Mahalia Jackson Center
2405 Jackson Avenue
Early Childhood & Family Learning Foundation
Monday- Friday, 10am – 5 pm
This exhibition features Prospect artists who have developed work in and about Angola State Penitentiary, presented together with art by Angola prisoners. Symposium and community activities at the recently opened school and community center in Central City, organized in collaboration with the Innocence Project and Resurrection after Exoneration, are planned in conjuntion with the exhibition.
Born in Brooklyn NY in 1973, Jackie Sumell is inspired most by the lives of everyday people. As a multidisciplinary artist, her work transcends the boundaries of art and activism in an attempt to connect people in provocative and meaningful ways.
In 2001, Sumell received critical acclaim for her project directly condemning Bush’s conservative policies on reproductive freedoms. Since then, her time has been taken up more and more with her work on behalf of political prisoners in Angola Prison, Louisiana, and specifically her project with Herman Wallace which, in different formats, has been featured in numerous exhibitions all around the world, and in New Orleans during Prospect.1. In 2006 she published the book The House That Herman Built (available in the reception room), which documents the five-year collaborative project between herself and black panther/political prisoner Herman Wallace. In December 2006, Domus magazine featured this project as its cover, and in March 2007 it was covered in the NYTimes Sunday Arts section. More recently, Canadian Director Angad Bhalla has produced the documentary The House That Herman Built that captures Herman and Jackie’s creative journey and close friendship while examining the injustice of solitary confinement.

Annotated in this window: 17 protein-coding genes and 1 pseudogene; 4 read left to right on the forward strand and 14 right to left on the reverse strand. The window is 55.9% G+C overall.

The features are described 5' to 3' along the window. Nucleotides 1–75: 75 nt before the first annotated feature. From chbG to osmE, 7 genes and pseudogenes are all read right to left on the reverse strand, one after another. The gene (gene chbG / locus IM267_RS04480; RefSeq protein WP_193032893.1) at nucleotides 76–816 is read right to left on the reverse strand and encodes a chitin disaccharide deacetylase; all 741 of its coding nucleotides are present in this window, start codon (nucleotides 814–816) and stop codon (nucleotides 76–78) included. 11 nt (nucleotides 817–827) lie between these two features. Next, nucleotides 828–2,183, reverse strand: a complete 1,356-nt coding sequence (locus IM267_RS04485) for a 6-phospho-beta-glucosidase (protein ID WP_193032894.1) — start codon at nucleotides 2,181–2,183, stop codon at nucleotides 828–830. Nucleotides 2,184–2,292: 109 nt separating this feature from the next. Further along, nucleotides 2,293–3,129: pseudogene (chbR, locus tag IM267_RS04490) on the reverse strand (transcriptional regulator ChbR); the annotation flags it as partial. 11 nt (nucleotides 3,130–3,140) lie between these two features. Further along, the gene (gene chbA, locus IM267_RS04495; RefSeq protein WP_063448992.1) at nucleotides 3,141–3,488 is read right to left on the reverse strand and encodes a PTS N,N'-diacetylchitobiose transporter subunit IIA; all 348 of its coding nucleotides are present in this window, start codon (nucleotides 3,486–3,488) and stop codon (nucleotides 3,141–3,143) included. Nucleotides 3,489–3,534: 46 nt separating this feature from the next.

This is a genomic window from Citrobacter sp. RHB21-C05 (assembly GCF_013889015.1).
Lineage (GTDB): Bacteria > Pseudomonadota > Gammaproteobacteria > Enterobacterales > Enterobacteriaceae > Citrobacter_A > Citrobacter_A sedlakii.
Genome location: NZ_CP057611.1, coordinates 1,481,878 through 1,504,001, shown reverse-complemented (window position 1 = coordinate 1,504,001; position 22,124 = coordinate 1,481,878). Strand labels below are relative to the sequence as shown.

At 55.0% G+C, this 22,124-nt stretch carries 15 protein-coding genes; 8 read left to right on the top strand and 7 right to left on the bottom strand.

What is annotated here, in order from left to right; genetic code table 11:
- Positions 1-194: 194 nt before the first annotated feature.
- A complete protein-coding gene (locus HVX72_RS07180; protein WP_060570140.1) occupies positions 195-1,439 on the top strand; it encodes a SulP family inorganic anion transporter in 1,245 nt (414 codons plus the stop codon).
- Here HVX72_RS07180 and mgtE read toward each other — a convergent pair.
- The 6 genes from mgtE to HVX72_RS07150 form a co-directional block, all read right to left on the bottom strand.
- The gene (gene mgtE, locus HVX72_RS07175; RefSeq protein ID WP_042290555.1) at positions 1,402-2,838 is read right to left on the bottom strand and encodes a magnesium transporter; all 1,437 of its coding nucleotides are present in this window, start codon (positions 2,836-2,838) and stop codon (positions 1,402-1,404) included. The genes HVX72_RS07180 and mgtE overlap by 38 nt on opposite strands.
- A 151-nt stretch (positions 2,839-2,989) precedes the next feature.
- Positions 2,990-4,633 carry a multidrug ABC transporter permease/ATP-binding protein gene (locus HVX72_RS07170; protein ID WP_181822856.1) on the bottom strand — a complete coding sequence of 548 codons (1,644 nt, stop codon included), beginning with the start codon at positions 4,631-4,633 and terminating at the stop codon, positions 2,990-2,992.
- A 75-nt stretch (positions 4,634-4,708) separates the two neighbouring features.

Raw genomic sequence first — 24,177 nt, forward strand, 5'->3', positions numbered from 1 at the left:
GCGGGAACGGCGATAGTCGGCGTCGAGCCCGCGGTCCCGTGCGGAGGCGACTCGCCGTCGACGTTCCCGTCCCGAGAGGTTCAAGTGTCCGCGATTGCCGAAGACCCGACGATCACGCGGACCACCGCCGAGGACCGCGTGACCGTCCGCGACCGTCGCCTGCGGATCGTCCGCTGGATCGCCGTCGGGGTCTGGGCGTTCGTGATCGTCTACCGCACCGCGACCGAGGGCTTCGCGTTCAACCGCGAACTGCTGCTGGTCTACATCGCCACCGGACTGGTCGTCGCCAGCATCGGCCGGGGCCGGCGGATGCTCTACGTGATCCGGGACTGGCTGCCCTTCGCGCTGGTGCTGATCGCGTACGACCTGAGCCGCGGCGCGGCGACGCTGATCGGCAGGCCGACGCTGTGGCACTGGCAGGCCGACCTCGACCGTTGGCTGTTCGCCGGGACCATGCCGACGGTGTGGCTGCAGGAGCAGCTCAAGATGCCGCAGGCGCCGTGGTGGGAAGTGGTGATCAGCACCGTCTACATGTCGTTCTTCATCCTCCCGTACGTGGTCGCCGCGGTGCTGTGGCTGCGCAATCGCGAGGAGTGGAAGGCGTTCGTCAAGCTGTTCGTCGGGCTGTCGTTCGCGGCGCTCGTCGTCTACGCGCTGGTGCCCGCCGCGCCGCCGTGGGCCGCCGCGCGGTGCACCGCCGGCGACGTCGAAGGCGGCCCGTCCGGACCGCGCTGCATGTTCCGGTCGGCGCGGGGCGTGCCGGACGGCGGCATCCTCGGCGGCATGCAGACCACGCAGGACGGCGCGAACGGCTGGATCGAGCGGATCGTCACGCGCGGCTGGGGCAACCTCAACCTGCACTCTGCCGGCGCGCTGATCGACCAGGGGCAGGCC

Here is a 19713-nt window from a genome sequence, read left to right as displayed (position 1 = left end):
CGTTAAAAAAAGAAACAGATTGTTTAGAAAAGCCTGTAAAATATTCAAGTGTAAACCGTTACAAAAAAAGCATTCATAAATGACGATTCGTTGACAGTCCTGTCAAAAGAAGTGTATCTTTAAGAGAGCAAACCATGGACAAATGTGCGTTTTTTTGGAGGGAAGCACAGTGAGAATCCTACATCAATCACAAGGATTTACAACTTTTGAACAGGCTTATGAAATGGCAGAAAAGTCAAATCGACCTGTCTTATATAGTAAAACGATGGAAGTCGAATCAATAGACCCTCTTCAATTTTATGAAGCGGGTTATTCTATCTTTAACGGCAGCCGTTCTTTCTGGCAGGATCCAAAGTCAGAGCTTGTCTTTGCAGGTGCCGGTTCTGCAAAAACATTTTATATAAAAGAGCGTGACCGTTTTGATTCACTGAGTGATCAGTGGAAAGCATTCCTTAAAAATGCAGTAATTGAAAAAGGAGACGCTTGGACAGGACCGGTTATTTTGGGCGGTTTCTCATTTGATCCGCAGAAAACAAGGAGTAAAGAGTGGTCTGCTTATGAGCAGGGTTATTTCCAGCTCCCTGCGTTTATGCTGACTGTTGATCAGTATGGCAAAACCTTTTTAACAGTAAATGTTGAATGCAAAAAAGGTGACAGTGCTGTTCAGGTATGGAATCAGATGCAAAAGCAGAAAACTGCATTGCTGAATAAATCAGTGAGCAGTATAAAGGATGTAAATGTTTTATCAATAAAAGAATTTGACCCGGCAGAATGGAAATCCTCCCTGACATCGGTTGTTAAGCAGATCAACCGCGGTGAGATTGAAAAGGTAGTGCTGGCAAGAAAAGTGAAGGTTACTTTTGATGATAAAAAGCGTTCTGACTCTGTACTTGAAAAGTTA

Sumell was Artist in Residence in Dublin, Ireland November 2006 through November 2008, and previously at the Akademie Schloss Solitude in Stuttgart, Germany October 2005 through September 2006. She received a B.S. in Allied Health/Sports Medicine from the College of Charleston, and an M.F.A. from Stanford University. When she is not traveling, she lives and works in the Seventh Ward in New Orleans.
Sumell asked prisoner Herman Wallace, “What kind of house does a man who lives in a 6-foot by 9-foot cell for over 30 years dream of?” The answer resulted in a five-year exchange giving a voice to Herman’s imagination.
The House That Herman Built, Prospect.1 New Orleans Biennial, 2008